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AIG Suffers Worst Quarterly Loss In U.S. Corporate History

March 3rd, 2009
American International Group, more commonly referred to as AIG, has earned the dubious distinction of having incurred the most massive quarterly loss in the entire history of American business. In Q4 of 2008 AIG reported that it had lost a staggering total of $61.7 billion. Factor in that the current total capitalization of what was once the largest insurance company in the world now stands at a paltry $1.2 billion, or about two percent of its Q4 loss, and the dire state of this company is even more starkly revealed. Why isn’t this calamity disguised as a corporation dead and buried? The answer is found in the monotonous mantra of the U.S. Federal Reserve and Treasury Department: “Too big to fail.”
Milking the rationale that the failure of the black hole of a company that AIG now is would pose an unacceptable systemic risk to the global financial system, the unelected bosses at the Fed and Treasury have been shoveling in virtually unlimited amounts of money to prop up the comatose insurance giant and maintain the existence what in reality is a zombie company. Last fall, when the crisis at AIG exploded simultaneously with the near meltdown of the global credit markets, the U.S. government extended a “bridge loan” to AIG of $85 billion. Since then, more and more cash has been pumped into AIG by the government, while the company continues to implode. The atrocious Q4 results came on the heels of another transfusion of taxpayers money into AIG, taking the total U.S. government commitment to around $185 billion. More ominously, the governmental authorities decided to convert some of their equity in AIG from preferred into common stock, a similar approach adopted with Citigroup, also a recipient of massive government bailout funding. The bottom line is that with the conversion to common stock, the government has placed the taxpayers at much greater risk. In effect, if AIG disappears despite the incomprehensible life support being provided to it, the American taxpayers stand to lose $185 billion.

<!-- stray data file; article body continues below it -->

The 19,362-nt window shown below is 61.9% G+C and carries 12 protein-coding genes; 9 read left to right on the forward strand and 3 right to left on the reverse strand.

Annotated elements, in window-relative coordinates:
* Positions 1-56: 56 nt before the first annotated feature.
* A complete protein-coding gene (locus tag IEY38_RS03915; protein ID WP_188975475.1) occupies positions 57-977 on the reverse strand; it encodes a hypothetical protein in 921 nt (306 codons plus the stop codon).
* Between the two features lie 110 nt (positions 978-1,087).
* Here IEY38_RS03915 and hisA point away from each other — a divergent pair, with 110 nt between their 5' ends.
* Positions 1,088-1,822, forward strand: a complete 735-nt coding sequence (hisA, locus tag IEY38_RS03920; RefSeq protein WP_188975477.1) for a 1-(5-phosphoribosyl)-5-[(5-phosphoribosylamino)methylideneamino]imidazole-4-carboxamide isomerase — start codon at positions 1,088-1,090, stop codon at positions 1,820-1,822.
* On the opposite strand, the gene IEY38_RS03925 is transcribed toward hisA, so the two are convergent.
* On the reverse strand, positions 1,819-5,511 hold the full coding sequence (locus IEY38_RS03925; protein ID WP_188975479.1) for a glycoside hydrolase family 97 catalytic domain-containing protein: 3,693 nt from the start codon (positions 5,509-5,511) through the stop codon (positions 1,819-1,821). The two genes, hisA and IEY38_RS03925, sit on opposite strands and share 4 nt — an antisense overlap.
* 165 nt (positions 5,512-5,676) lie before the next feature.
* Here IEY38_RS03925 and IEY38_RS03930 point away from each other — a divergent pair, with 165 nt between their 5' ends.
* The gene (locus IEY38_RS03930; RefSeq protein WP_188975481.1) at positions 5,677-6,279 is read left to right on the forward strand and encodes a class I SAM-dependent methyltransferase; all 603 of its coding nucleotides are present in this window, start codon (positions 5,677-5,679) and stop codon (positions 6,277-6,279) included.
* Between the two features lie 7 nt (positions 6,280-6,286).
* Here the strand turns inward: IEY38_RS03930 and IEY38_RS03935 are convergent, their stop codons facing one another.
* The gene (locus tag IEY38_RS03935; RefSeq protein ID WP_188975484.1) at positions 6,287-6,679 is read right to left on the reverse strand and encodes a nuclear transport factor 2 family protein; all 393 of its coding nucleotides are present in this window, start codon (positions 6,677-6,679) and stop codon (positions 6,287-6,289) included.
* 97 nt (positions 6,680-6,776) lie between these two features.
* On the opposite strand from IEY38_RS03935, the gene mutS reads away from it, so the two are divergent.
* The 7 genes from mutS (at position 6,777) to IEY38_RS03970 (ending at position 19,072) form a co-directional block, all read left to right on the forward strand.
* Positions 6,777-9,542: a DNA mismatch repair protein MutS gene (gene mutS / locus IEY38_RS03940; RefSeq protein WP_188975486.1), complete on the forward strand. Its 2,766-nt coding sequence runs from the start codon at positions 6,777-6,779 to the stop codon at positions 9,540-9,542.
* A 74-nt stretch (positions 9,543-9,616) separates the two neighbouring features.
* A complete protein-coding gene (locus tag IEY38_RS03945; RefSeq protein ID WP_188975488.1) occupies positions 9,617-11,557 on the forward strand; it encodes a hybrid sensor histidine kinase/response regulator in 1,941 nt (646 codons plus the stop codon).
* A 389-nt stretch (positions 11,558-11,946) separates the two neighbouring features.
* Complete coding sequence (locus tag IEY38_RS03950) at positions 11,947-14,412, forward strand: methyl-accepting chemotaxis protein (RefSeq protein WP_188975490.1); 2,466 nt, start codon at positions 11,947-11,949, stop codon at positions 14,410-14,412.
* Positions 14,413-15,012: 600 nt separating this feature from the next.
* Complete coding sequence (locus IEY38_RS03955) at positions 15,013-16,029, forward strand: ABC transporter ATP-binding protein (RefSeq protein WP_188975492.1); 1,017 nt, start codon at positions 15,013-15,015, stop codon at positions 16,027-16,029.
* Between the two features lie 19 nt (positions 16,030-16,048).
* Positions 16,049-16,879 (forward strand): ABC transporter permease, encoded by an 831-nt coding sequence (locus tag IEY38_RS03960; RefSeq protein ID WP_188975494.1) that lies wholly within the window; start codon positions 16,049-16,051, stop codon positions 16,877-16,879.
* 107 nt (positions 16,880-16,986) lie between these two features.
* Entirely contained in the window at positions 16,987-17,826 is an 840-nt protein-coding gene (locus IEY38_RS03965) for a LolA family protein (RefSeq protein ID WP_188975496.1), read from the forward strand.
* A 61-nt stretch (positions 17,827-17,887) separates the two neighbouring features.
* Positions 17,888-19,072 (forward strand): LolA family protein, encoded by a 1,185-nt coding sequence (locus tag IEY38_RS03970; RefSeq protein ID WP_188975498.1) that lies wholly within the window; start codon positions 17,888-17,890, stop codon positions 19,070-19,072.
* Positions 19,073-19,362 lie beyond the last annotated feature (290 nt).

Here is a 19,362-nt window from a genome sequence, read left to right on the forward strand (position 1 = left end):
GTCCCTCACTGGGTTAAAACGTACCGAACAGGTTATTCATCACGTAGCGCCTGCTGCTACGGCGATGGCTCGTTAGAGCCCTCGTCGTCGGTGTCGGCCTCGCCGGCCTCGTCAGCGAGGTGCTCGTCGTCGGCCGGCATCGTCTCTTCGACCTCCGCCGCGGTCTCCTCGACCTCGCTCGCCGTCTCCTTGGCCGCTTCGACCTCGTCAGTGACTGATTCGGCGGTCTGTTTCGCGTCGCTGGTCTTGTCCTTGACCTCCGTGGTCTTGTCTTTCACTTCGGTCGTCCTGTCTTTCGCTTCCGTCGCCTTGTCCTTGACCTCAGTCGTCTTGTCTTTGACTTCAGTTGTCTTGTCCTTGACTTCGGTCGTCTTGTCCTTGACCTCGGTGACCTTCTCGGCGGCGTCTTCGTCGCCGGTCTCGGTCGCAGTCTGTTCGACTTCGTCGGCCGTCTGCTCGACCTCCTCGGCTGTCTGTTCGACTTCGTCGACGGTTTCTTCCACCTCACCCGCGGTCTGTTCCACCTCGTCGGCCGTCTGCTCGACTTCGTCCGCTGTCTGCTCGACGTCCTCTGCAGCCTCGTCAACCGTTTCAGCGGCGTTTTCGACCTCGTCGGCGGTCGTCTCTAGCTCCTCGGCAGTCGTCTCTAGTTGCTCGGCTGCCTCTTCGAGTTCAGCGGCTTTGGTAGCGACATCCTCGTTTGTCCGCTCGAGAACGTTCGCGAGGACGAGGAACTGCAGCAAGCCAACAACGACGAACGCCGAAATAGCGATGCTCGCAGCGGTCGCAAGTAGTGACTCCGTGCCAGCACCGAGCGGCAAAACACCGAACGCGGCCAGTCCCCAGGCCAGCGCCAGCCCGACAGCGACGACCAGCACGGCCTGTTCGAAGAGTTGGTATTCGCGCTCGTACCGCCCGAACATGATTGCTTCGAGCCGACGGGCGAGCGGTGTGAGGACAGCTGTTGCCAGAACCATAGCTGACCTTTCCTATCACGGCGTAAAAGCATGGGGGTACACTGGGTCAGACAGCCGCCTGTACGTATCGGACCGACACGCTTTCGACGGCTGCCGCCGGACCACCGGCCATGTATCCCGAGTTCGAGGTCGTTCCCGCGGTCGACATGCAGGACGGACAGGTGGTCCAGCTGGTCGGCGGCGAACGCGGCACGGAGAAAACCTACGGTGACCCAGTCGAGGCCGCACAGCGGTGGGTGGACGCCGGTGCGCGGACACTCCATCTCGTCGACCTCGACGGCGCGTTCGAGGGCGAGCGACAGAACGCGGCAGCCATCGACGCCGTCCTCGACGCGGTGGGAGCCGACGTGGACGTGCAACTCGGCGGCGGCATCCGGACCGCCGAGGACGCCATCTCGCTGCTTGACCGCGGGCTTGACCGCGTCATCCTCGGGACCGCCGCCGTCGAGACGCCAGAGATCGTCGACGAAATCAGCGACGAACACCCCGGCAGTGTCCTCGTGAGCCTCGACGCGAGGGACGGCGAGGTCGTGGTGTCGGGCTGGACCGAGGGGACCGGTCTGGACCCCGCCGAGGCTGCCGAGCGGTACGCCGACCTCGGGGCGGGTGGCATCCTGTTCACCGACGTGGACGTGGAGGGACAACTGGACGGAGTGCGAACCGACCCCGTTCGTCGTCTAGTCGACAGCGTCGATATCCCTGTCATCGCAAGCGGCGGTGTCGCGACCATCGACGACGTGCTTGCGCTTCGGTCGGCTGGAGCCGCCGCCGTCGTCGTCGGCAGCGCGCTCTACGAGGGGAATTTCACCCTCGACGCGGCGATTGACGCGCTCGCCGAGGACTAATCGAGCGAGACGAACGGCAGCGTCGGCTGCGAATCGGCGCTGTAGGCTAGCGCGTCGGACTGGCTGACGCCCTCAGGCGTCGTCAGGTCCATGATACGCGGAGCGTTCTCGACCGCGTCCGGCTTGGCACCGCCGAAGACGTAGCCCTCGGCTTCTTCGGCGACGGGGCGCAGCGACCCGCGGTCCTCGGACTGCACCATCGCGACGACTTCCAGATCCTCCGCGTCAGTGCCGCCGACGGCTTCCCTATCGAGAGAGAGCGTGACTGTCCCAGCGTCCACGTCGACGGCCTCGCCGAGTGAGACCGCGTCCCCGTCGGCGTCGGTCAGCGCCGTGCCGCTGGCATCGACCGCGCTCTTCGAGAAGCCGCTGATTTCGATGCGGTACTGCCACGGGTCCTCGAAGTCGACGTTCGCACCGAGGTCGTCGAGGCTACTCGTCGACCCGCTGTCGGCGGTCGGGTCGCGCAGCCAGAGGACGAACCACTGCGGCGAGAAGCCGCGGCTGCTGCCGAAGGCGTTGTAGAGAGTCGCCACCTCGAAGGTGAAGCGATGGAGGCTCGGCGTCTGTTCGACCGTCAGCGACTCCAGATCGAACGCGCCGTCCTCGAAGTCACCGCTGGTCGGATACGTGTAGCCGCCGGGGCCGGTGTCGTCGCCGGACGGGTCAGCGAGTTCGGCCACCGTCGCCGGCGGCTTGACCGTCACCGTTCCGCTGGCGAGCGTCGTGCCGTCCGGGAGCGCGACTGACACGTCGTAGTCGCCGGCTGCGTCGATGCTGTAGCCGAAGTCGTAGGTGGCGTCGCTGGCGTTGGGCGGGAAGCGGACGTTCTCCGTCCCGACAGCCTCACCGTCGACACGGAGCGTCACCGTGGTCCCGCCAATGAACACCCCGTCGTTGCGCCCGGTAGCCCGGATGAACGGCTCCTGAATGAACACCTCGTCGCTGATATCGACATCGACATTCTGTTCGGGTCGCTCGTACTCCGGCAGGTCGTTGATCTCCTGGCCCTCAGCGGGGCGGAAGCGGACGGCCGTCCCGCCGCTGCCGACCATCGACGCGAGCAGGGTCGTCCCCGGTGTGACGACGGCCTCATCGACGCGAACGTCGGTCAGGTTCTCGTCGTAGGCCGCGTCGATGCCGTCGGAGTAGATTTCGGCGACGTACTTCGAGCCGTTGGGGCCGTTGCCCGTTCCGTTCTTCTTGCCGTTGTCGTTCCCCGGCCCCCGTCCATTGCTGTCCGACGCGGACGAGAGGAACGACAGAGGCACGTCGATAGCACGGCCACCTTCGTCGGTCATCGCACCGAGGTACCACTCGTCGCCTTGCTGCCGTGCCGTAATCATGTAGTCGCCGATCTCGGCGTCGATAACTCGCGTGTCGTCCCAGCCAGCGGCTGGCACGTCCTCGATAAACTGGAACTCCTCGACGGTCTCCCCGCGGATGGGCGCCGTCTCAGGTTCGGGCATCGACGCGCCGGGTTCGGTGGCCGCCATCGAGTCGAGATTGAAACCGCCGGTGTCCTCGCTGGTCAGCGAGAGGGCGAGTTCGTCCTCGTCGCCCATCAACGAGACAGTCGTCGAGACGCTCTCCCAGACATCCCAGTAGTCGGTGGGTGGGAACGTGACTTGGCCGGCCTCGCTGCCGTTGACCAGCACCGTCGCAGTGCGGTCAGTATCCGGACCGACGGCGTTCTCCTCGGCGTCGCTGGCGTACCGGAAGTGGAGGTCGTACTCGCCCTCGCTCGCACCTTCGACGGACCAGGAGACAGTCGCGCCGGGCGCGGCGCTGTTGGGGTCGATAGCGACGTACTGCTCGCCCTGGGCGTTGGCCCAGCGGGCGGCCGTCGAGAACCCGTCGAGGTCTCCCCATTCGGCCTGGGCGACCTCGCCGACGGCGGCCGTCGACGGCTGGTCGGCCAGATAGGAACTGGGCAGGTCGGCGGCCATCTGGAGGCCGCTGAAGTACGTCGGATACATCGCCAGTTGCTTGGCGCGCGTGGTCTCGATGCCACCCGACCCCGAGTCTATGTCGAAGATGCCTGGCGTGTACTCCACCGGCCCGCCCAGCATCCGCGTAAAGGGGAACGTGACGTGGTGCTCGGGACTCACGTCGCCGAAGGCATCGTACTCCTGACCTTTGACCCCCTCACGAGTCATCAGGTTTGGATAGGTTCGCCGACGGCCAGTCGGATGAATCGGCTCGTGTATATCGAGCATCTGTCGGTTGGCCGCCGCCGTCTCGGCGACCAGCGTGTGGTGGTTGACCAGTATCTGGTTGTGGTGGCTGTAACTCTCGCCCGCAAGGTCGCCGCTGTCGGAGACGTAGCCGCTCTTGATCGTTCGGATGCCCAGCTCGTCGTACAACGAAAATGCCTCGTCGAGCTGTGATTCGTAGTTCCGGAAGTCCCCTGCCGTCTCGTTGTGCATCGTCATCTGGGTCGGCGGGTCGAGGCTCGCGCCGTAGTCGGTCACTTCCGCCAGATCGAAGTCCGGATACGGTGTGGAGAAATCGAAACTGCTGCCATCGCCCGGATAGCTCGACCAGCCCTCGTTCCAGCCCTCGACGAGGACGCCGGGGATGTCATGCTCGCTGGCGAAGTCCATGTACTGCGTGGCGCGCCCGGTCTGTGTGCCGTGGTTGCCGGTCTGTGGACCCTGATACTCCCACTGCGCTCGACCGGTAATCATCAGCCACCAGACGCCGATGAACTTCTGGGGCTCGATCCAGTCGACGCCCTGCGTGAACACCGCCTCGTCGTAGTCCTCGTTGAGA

How much is $185 billion? The financial numbers associated with the bailout mania that has occurred in the wake of the Global Economic Crisis tends to obscure the real meaning of these massive amounts of money being distributed by governments all over the world to businesses deemed “too large to fail.” To put the total AIG bailout package in perspective, $185 billion represents a payment by every man, woman and child in the United States to American International Group of $616, or about $2,464 from every family of four. Yet not a single ordinary U.S. citizen, not one average American family was consulted over this financial commitment by them that involves keeping alive a business that was recklessly managed and engaged in risky financial strategies. A commitment that may likely mean that the typical family will be on the hook for what is a sizeable amount of money for most Americans. And that is just one bailout of a company deemed “too big to fail.”

AIG is, after all, not the only recipient of taxpayer bailout money. There is the $700 billion TARP rescue of financial companies and banks, soon to be substantially increased. General Motors and Chrysler have received tens of billions of dollars in government cash, and are asking for substantially more funding. Other ineptly run businesses are lining up in Washington at the public trough, with their highly paid lobbyists making the case that these companies are also “too big to fail.”

As the Global Economic Crisis increasingly looks like the beginning of a worldwide economic depression, the impulsive commitment of staggering sums of public wealth by unelected bureaucrats and officials in Washington, in most cases without even the pretext of Congressional review, looks like a classic case of adding flammable liquid to the bonfire that is the American and global economy. Ultimately the question that must be asked is this: if the policy makers succeed in bankrupting America with their frenzy of corporate bailouts, do they then intend to make the case to America’s creditors, in particular China, that the United States is too big to fail, and must be bailed out-by them? This question, which at one time seemed more rhetorical than hypothetical, may arise sooner than we think.



















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